Euro to 1.32? Fundamentals, Technicals & Positioning

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Breakouts are happening across the foreign exchange market but to the frustration of many forex traders, EUR/USD has been missing out on the move. The currency pair has been trapped between a 180-pip range for the past 8 trading days while pairs like USD/JPY soar to a 5-month high and AUD/USD drops to a 2 month low. With the moves in the majors and yen crosses getting away from them, many traders are wondering if there will be a breakout opportunity in the EUR/USD soon. The EUR/USD has to join the move eventually right? To address this question, we will look at fundamentals, technicals and positioning for the pair.

From the perspective of fundamentals, U.S. rates are headed higher so the EUR/USD should be trending lower as the dollar appreciates. However better than expected economic data out of Germany and mixed U.S. data is making investors reluctant about selling the pair. Members of the European Central Bank may be talking about negative interest rates but with Germany growing at a faster pace, troubles in France and the periphery nations could fall to the wayside. In fact positive surprises out of Germany is one of the main reasons why ECB President Draghi is dismissing all talk of negative rates. There is no question that the ECB maintains a dovish monetary policy stance and in the past, when we have heard consistent dovishness from members of the Governing Council, it was their way of preparing the market for a move. However the EUR/USD has not budged this time around because without Draghi’s endorsement, traders are skeptical about how serious the central bank really is about negative rates. Also, all of the ECB officials who have talked about negative rates simply described it as a policy option – they did not say that it is needed. At the same time, U.S. tapering in 2014 is still more likely than 2013 and that has limited the sell-off in EUR/USD.

Also, the euro is the only realistic alternative reserve currency to the dollar and with the U.S. government expected to revisit the debt ceiling early next year, global reserve managers are starting to get tired of the U.S. fiscal fight. It is almost hard to believe that the battle in January / February will be the fourth in 2 years. The dollar will always represent an important share of reserves and the process for diversification will be gradual but right now the flows are supporting the currency. The following chart shows the recent correlation between the EUR/USD (gold line) and the price of German 10 year bonds (white line). Even with all of these fundamental factors in mind however, the fact that the ECB is more dovish than the Fed means that the EUR/USD should be headed lower and we believe that it should only be a matter of time before the currency pair drops down to 1.32.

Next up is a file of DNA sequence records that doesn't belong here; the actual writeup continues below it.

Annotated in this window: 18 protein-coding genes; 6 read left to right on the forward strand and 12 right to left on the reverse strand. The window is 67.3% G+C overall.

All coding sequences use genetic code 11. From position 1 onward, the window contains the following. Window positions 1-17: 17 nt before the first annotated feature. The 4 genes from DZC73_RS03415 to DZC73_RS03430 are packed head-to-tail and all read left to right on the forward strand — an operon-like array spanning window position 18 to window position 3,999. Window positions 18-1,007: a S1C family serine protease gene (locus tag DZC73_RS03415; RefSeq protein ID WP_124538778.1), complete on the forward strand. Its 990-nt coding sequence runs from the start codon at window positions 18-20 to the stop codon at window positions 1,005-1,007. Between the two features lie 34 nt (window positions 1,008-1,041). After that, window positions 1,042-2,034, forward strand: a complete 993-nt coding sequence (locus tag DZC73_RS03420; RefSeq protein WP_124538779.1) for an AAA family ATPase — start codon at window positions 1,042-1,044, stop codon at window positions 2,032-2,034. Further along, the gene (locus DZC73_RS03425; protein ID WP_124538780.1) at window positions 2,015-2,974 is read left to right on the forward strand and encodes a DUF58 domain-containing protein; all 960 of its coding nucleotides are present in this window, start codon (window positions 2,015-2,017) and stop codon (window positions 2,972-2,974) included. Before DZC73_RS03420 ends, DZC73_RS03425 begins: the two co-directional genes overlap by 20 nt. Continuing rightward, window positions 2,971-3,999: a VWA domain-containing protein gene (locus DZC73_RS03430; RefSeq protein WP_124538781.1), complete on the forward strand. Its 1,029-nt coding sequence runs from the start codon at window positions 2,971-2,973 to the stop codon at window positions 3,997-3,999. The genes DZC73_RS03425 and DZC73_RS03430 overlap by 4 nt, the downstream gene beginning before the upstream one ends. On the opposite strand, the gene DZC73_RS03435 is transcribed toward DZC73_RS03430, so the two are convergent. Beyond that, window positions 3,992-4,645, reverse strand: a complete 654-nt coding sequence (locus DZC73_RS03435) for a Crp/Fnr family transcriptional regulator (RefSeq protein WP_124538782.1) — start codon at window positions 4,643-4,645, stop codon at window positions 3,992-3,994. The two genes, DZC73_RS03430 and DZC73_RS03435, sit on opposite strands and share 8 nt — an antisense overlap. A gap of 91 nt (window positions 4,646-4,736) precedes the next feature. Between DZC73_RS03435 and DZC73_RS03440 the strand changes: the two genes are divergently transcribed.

From the perspective of positioning, the latest IMM report from the CFTC showed the smallest amount of long EUR/USD positions since August. Speculators have been net long euros for the past 3 months but the following chart shows how the steep sell-off in the EUR/USD (gold line) between October 29th and November 7th was a liquidation of those positions (white line). Based on tight correlation seen in the following chart, the latest reduction in long positions should have driven the EUR/USD even lower. A new downtrend will require not only liquidation of the rest of the EUR/USD short positions but also initiation of fresh shorts.

Unfortunately from a technical perspective, there is no clear direction for the EUR/USD. A head and shoulders pattern appears to be forming but the structure of the pattern is far from perfect. There are 2 levels of support near current prices – the 50% Fibonacci retracement of 2011-2012 sell-off and 1.3465, a level that was important in September and October. A break of 1.3465 would be required to open the downside for a move down to 1.32. On the upside, 1.650 would need to be broken to open the upside.

Kathy Lien
Managing Director

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